• The “fiscal cliff” isn’t a cliff, for starters, and if you’re complaining about the uncertainty created by it — well, that falls on your party. Your party passed the Ryan budget, then refused to raise the debt limit to accommodate the very debt they voted to add. Which led to the supercommittee, which led to the sequestration that we’re now facing.

                  I agree that in the medium- to long-term that we need to do some serious reform and cut a lot of spending. However, the thing to do right now is to make sure that recovery sustains and accelerates. The Cameron government in Great Britain has learned the hard way the cost of austerity — a double-dip recession that has a real possibility of going triple-dip.

                  • I’m too the point where I don’t give a flying shit whether they raise my taxes or not anymore. the sooner it happens, the sooner we can see that it will drive us further into fiscal decay. The debt will continue to skyrocket, and the destruction of big government will become more necessary. Unfortunately, it means we’re all screwed, but we might as well see that now, and stop this stupid class warfare BS. Because at this point, every single American is deep doo doo. the Democrats can’t even create a budget for crying out loud. But somehow they can fix the economy! What a ridiculous load of nonsense. Screw it. Tax all of us at 90%. It really will only accelerate the inevitable. We drove over the fiscal cliff when we first elected this buffoon. He’d rather pit Americans against each other than solve a single problem. 4 more years of this, and Greece will look like New Years Eve party.

                    We need a Regan moment. Mr. Obama, tear down this deficit.

                  • That is very misleading at a minimum, Dems had total control and could raised the debt limit but decided not to for political reasons. just like the Senate hasn’t put forth a budget for political reasons, Dems wanted to muddy waters and paint opponents as obstructionists as a political strategy because running on their true beliefs and record would have surely been a loser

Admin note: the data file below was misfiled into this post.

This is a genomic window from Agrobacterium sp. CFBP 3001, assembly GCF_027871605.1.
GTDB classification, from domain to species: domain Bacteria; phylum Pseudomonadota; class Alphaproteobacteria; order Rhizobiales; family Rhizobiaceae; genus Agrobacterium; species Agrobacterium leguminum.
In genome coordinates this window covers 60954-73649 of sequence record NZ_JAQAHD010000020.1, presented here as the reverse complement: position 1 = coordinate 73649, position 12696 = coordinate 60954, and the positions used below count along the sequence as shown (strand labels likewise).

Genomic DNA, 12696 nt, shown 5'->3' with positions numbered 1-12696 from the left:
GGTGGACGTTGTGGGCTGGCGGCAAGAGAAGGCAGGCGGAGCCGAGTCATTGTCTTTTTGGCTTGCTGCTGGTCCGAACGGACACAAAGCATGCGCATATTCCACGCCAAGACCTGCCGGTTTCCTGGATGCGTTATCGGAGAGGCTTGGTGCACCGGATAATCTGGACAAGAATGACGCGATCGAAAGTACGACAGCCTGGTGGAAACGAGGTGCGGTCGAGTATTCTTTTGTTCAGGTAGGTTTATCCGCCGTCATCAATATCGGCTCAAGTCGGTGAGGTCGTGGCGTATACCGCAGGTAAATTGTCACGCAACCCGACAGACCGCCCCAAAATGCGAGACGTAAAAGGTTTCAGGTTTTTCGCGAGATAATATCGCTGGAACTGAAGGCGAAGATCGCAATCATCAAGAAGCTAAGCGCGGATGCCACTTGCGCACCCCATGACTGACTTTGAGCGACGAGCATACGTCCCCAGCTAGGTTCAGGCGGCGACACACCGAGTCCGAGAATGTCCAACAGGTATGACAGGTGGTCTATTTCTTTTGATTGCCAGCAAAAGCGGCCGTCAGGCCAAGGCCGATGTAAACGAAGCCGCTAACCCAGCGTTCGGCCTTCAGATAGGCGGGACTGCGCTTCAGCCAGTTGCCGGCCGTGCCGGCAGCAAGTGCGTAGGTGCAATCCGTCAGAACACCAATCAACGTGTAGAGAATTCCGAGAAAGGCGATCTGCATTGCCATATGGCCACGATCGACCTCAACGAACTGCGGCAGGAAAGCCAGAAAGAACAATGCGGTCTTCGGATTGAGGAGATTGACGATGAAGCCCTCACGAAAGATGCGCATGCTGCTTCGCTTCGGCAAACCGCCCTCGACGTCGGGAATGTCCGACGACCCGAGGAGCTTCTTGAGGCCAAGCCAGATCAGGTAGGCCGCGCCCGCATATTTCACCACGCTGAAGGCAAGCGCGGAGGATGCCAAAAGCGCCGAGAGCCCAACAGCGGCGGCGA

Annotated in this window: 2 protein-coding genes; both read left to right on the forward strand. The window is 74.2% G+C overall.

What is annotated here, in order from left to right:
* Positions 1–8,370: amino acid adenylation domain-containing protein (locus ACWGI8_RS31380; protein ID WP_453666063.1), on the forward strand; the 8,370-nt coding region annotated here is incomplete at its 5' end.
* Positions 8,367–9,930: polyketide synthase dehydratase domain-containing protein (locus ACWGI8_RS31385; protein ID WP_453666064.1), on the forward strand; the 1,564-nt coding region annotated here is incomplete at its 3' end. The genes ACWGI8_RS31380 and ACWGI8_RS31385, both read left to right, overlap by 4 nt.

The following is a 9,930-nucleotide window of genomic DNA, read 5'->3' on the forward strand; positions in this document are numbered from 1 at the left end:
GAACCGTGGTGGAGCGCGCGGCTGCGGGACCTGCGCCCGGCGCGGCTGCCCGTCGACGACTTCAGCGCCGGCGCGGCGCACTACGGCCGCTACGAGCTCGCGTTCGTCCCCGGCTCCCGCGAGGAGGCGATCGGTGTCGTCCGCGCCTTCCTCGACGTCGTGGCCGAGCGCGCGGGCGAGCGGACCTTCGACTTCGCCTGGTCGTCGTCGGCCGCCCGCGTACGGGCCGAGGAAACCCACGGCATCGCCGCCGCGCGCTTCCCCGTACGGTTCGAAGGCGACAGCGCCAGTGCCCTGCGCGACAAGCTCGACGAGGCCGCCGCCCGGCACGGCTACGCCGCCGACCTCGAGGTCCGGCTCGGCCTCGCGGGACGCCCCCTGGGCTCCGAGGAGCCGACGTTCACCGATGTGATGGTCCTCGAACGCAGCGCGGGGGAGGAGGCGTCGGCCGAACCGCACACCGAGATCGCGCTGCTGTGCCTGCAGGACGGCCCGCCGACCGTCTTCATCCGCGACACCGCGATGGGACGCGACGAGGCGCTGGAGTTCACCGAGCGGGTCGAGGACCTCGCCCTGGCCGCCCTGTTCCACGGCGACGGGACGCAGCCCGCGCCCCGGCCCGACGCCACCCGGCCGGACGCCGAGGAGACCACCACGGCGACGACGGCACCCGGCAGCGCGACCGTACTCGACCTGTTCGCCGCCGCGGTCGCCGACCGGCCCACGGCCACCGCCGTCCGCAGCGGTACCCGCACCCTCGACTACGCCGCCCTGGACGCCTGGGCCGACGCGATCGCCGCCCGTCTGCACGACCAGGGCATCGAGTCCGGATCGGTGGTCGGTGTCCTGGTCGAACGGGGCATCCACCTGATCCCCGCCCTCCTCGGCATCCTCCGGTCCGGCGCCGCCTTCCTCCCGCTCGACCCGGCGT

• Republicans chose obstructionism as a strategy. It’s not “strategy” to point out that McConnell’s Senate Republicans have filibustered at 2x the rate than the “obstructionist” Daschle Senate of the early 2000s. It’s facts.

                    • Its clear we won’t see things the same. i view what Obama and the Dems did with healthcare after the people of Mass. gave Ted Kennedys old seat to Scott Brown for the sole purpose of stopping it as so poisoning the well it will take many years to get beyond. i doubt you feel the same. anyway its nice to have a local venue to exchange ideas and i thank you for all the work you put into it.

                    • What? Democrats were supposed to abandon health care reform because they were down to 59 seats in the Senate instead of 60? Sounds like you hold the parties to two different standards.